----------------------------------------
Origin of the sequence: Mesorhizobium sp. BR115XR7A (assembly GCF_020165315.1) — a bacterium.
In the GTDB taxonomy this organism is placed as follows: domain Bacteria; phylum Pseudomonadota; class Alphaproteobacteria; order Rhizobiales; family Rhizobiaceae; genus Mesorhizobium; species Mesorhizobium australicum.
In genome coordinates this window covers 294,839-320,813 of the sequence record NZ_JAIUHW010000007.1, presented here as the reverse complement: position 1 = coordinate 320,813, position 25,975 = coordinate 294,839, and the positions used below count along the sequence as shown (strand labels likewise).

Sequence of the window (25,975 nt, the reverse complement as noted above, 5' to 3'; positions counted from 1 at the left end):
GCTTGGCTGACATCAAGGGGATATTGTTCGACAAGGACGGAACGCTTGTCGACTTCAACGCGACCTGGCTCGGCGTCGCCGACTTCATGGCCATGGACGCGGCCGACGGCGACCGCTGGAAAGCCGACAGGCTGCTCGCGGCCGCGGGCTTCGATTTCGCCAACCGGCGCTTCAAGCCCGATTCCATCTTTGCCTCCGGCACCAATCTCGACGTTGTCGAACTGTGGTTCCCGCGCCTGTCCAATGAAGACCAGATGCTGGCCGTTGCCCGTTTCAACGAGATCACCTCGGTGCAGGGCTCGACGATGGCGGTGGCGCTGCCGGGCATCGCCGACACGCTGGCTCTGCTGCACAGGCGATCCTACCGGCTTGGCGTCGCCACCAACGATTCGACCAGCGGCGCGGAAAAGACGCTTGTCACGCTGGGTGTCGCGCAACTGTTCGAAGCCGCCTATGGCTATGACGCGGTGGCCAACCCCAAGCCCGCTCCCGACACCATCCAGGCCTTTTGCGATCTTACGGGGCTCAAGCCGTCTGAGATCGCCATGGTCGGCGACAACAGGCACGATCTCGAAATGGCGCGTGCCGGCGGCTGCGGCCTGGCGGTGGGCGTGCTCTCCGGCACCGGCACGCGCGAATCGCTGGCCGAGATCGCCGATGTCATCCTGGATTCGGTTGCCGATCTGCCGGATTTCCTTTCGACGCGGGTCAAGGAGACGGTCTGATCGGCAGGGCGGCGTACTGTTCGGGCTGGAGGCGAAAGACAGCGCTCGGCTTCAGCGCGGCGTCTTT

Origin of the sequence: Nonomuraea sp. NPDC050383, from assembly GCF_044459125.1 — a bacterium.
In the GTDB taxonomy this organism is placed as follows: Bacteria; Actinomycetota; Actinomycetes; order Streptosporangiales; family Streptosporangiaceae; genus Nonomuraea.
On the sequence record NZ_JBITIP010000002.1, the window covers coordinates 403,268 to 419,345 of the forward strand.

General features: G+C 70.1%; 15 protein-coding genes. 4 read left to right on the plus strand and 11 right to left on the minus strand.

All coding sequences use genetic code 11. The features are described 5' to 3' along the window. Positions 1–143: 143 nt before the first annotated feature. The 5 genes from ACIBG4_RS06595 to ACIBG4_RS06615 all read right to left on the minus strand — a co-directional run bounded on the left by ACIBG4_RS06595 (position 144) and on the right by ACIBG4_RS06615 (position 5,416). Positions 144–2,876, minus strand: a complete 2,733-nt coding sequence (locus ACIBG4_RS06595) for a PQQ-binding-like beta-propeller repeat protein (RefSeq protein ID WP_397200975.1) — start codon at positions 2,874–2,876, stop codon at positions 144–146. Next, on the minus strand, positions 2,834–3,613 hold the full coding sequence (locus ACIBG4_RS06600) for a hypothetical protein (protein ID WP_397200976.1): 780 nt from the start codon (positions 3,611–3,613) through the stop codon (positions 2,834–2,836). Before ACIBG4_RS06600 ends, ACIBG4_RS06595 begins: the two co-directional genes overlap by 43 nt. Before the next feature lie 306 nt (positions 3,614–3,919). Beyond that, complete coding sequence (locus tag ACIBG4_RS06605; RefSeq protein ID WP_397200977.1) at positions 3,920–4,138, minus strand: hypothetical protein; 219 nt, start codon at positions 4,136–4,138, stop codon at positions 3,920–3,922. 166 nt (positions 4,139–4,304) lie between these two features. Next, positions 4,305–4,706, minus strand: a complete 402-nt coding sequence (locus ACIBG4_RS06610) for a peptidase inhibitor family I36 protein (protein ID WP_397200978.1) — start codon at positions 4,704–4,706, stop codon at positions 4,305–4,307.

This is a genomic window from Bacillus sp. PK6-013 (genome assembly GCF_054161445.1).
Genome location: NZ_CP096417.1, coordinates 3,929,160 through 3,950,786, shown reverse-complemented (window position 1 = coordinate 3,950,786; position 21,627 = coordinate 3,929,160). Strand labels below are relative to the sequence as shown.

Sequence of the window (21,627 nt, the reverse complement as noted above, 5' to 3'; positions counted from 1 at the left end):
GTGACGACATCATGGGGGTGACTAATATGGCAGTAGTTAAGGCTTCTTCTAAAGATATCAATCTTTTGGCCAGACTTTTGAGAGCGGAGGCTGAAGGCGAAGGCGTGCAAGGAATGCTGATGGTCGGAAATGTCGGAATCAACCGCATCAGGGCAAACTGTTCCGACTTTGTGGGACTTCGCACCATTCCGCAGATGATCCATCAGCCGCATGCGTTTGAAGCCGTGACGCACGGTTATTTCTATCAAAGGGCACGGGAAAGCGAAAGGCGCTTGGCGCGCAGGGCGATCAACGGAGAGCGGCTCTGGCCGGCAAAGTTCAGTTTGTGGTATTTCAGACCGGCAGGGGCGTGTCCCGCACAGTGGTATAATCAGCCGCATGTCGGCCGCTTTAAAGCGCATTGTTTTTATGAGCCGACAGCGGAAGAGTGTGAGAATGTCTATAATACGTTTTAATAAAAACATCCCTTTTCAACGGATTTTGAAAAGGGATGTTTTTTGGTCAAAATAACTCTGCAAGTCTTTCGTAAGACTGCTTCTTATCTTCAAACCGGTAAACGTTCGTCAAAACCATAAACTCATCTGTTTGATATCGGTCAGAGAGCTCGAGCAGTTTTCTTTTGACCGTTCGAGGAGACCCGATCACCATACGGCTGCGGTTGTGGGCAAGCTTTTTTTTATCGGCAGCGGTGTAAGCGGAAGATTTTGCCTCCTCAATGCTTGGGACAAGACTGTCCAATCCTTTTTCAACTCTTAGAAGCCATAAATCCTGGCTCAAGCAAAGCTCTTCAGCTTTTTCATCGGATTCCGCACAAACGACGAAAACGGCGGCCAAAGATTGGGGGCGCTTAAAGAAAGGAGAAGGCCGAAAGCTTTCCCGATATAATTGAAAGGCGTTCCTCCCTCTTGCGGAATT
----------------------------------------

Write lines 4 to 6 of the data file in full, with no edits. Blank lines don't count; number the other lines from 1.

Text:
Sequence of the window (25,975 nt, the reverse complement as noted above, 5' to 3'; positions counted from 1 at the left end):
GCTTGGCTGACATCAAGGGGATATTGTTCGACAAGGACGGAACGCTTGTCGACTTCAACGCGACCTGGCTCGGCGTCGCCGACTTCATGGCCATGGACGCGGCCGACGGCGACCGCTGGAAAGCCGACAGGCTGCTCGCGGCCGCGGGCTTCGATTTCGCCAACCGGCGCTTCAAGCCCGATTCCATCTTTGCCTCCGGCACCAATCTCGACGTTGTCGAACTGTGGTTCCCGCGCCTGTCCAATGAAGACCAGATGCTGGCCGTTGCCCGTTTCAACGAGATCACCTCGGTGCAGGGCTCGACGATGGCGGTGGCGCTGCCGGGCATCGCCGACACGCTGGCTCTGCTGCACAGGCGATCCTACCGGCTTGGCGTCGCCACCAACGATTCGACCAGCGGCGCGGAAAAGACGCTTGTCACGCTGGGTGTCGCGCAACTGTTCGAAGCCGCCTATGGCTATGACGCGGTGGCCAACCCCAAGCCCGCTCCCGACACCATCCAGGCCTTTTGCGATCTTACGGGGCTCAAGCCGTCTGAGATCGCCATGGTCGGCGACAACAGGCACGATCTCGAAATGGCGCGTGCCGGCGGCTGCGGCCTGGCGGTGGGCGTGCTCTCCGGCACCGGCACGCGCGAATCGCTGGCCGAGATCGCCGATGTCATCCTGGATTCGGTTGCCGATCTGCCGGATTTCCTTTCGACGCGGGTCAAGGAGACGGTCTGATCGGCAGGGCGGCGTACTGTTCGGGCTGGAGGCGAAAGACAGCGCTCGGCTTCAGCGCGGCGTCTTT

Origin of the sequence: Nonomuraea sp. NPDC050383, from assembly GCF_044459125.1 — a bacterium.